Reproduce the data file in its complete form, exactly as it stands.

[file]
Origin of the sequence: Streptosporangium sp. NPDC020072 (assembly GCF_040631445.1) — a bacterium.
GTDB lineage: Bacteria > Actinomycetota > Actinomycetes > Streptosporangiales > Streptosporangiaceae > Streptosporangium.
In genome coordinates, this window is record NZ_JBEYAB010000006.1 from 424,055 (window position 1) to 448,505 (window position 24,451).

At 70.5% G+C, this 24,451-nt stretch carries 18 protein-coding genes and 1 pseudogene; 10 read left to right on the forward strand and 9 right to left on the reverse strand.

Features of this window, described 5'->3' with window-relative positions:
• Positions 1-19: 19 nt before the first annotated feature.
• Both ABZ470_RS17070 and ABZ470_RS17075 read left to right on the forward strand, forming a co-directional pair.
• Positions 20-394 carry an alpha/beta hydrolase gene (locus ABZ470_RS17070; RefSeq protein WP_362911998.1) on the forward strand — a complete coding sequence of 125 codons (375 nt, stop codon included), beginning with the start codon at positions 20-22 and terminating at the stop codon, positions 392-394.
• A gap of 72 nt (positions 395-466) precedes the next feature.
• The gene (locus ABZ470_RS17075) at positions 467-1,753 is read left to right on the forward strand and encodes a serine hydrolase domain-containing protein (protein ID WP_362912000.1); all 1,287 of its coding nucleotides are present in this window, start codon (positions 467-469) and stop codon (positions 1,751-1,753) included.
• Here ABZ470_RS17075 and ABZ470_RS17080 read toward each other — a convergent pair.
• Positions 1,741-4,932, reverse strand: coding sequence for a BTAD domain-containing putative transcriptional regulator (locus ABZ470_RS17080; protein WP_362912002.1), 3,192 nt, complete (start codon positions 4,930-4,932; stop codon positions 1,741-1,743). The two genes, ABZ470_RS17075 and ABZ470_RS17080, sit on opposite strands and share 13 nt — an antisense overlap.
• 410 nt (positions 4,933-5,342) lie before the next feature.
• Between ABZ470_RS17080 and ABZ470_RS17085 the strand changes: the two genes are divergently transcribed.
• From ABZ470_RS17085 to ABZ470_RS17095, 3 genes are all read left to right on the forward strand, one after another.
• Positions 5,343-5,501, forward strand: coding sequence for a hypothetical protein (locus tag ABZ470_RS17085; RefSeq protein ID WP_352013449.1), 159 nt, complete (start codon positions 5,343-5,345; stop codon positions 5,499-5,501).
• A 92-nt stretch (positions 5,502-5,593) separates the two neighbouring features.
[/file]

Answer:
Origin of the sequence: Streptosporangium sp. NPDC020072 (assembly GCF_040631445.1) — a bacterium.
GTDB lineage: Bacteria > Actinomycetota > Actinomycetes > Streptosporangiales > Streptosporangiaceae > Streptosporangium.
In genome coordinates, this window is record NZ_JBEYAB010000006.1 from 424,055 (window position 1) to 448,505 (window position 24,451).

At 70.5% G+C, this 24,451-nt stretch carries 18 protein-coding genes and 1 pseudogene; 10 read left to right on the forward strand and 9 right to left on the reverse strand.

Features of this window, described 5'->3' with window-relative positions:
• Positions 1-19: 19 nt before the first annotated feature.
• Both ABZ470_RS17070 and ABZ470_RS17075 read left to right on the forward strand, forming a co-directional pair.
• Positions 20-394 carry an alpha/beta hydrolase gene (locus ABZ470_RS17070; RefSeq protein WP_362911998.1) on the forward strand — a complete coding sequence of 125 codons (375 nt, stop codon included), beginning with the start codon at positions 20-22 and terminating at the stop codon, positions 392-394.
• A gap of 72 nt (positions 395-466) precedes the next feature.
• The gene (locus ABZ470_RS17075) at positions 467-1,753 is read left to right on the forward strand and encodes a serine hydrolase domain-containing protein (protein ID WP_362912000.1); all 1,287 of its coding nucleotides are present in this window, start codon (positions 467-469) and stop codon (positions 1,751-1,753) included.
• Here ABZ470_RS17075 and ABZ470_RS17080 read toward each other — a convergent pair.
• Positions 1,741-4,932, reverse strand: coding sequence for a BTAD domain-containing putative transcriptional regulator (locus ABZ470_RS17080; protein WP_362912002.1), 3,192 nt, complete (start codon positions 4,930-4,932; stop codon positions 1,741-1,743). The two genes, ABZ470_RS17075 and ABZ470_RS17080, sit on opposite strands and share 13 nt — an antisense overlap.
• 410 nt (positions 4,933-5,342) lie before the next feature.
• Between ABZ470_RS17080 and ABZ470_RS17085 the strand changes: the two genes are divergently transcribed.
• From ABZ470_RS17085 to ABZ470_RS17095, 3 genes are all read left to right on the forward strand, one after another.
• Positions 5,343-5,501, forward strand: coding sequence for a hypothetical protein (locus tag ABZ470_RS17085; RefSeq protein ID WP_352013449.1), 159 nt, complete (start codon positions 5,343-5,345; stop codon positions 5,499-5,501).
• A 92-nt stretch (positions 5,502-5,593) separates the two neighbouring features.